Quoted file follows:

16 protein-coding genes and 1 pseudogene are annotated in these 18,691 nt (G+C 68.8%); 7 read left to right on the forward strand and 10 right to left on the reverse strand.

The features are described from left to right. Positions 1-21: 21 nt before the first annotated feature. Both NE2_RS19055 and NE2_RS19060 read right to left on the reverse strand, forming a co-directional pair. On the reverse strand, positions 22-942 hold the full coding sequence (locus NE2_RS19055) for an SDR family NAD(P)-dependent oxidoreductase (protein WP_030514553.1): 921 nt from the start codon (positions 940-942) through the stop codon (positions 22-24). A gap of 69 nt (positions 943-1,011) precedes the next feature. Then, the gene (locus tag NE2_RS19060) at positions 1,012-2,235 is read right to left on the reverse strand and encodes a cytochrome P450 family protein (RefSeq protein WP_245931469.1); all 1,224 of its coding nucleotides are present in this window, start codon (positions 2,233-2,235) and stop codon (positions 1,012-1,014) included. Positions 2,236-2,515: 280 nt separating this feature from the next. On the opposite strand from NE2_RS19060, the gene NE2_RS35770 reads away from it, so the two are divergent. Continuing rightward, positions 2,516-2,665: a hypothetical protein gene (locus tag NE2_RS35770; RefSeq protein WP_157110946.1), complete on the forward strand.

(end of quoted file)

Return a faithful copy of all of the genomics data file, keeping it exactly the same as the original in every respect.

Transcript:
16 protein-coding genes and 1 pseudogene are annotated in these 18,691 nt (G+C 68.8%); 7 read left to right on the forward strand and 10 right to left on the reverse strand.

The features are described from left to right. Positions 1-21: 21 nt before the first annotated feature. Both NE2_RS19055 and NE2_RS19060 read right to left on the reverse strand, forming a co-directional pair. On the reverse strand, positions 22-942 hold the full coding sequence (locus NE2_RS19055) for an SDR family NAD(P)-dependent oxidoreductase (protein WP_030514553.1): 921 nt from the start codon (positions 940-942) through the stop codon (positions 22-24). A gap of 69 nt (positions 943-1,011) precedes the next feature. Then, the gene (locus tag NE2_RS19060) at positions 1,012-2,235 is read right to left on the reverse strand and encodes a cytochrome P450 family protein (RefSeq protein WP_245931469.1); all 1,224 of its coding nucleotides are present in this window, start codon (positions 2,233-2,235) and stop codon (positions 1,012-1,014) included. Positions 2,236-2,515: 280 nt separating this feature from the next. On the opposite strand from NE2_RS19060, the gene NE2_RS35770 reads away from it, so the two are divergent. Continuing rightward, positions 2,516-2,665: a hypothetical protein gene (locus tag NE2_RS35770; RefSeq protein WP_157110946.1), complete on the forward strand.